sis-SIM-bree-um — ancient Greek name for some plant of the mustard family
oh-fiss-ih-NAH-lee — official (used in pharmacological sense)

commonly known as: common hedge mustard, oriental mustard, tumble mustard, wild mustard

Native to: most of Europe, North Africa, western Asia, Siberia; naturalized elsewhere

Much branched annual herb with simple reflexd hairs, branches usually spreading. Basal leaves deeply pinnatisect wit rounded terminal lobe, cauline leaves smaller with large hastate terminal lobe; flowers yellow nearly 4 mm across, on 2-4 mm long thickened and appressed pedicel, forming narrow elongated raceme; sepals 2.5-3 mm long, petals 3-4 mm long, 1 mm boad; siliqua 10-15 mm long, hispid or glabrous, style barely 1 mm.  
 

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Brassicacae Week: Sisymbrium officinale from Kashmir: The initial wrong identificatin of this plant rather proved good, as it helped me to locate an interesting plant from here in California. When I visited Kashmir this time in May after a gap of more than 30 years, I noticed a weed very common along the roadsides in Harwan, the area of my Ph.D. study, and a few other places in Kashmir, perhaps I had not seen previously. The plant was very distinct in its short appressed fruits and small yellow flowers, and nearly horizontal branches. I thought it to be Hirschfeldia incana, an American similar looking species. It was only when … suggested that we finally identified it as Sisymbrium officinale which differs from former in smaller flowers, different leaves and fruits different in structure.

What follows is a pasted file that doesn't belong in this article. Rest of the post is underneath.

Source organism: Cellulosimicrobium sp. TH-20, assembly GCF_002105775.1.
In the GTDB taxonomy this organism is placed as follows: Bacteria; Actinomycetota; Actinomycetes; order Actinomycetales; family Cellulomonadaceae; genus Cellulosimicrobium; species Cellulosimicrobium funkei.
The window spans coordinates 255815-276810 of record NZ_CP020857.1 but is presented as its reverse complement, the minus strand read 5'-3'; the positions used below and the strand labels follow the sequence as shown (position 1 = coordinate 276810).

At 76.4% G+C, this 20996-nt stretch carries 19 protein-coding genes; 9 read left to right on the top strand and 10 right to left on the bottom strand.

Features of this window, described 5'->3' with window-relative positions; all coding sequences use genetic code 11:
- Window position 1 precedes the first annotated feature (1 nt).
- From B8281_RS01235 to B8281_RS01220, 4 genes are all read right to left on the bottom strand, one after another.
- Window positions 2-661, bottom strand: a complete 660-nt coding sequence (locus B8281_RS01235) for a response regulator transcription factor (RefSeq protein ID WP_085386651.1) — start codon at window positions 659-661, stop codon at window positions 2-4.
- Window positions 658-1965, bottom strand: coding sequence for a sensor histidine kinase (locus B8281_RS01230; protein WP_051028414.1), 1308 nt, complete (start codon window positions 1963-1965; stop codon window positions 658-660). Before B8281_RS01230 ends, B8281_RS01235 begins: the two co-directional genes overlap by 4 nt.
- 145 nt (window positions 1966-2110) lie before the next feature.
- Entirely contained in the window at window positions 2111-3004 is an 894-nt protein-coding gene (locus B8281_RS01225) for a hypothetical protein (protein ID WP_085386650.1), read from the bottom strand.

Sisymbrium officinale (Linn.) scop., Fl. Carn. 2: 26. 1772.
Syn: Erysimum officinale Linn.
Much branched annual herb with simple reflexd hairs, branches usually spreading. Basal leaves deeply pinnatisect wit rounded terminal lobe, cauline leaves smaller with large hastate terminal lobe; flowers yellow nearly 4 mm across, on 2-4 mm long thickened and appressed pedicel, forming narrow elongated raceme; sepals 2.5-3 mm long, petals 3-4 mm long, 1 mm boad; siliqua 10-15 mm long, hispid or glabrous, style barely 1 mm. 
Photographed from Harwan and Dachhigam in Kashmir.


 

 

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sis-SIM-bree-um — ancient Greek name for some plant of the mustard family
oh-fiss-ih-NAH-lee — official (used in pharmacological sense)

commonly known as: common hedge mustard, oriental mustard, tumble mustard, wild mustard
Native to: most of Europe, North Africa, western Asia, Siberia; naturalized elsewhere
References: Flowers of IndiaNPGS / GRINeFloraPFAFM.M.P.N.D.  
at Manali on 02 JUN 08


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Brassicaceae week: Barbarea? from Manali 2012:  Want to know the id of this small herb shot from Hidimba temple road, Manali on October 30, 2012….Can this be a Barbarea species…


The plants are hairy, siliqua somewhat appressed, terminal lobe of leaf somewhat hastate, Sisymbrium officinale


 

 

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Brassicaceae-ID : 4 posts by 4 authors. Attachments (2).
Please send me the correct Id of this member, I collected it from Kodaikanal, Tamil Nadu.


Possibly Lactuca serriola


I hope Sisymbrium officinale
i too go with Sisymbrium officinale. Full habit photo of the plant will clarify.


 

 
 
References:

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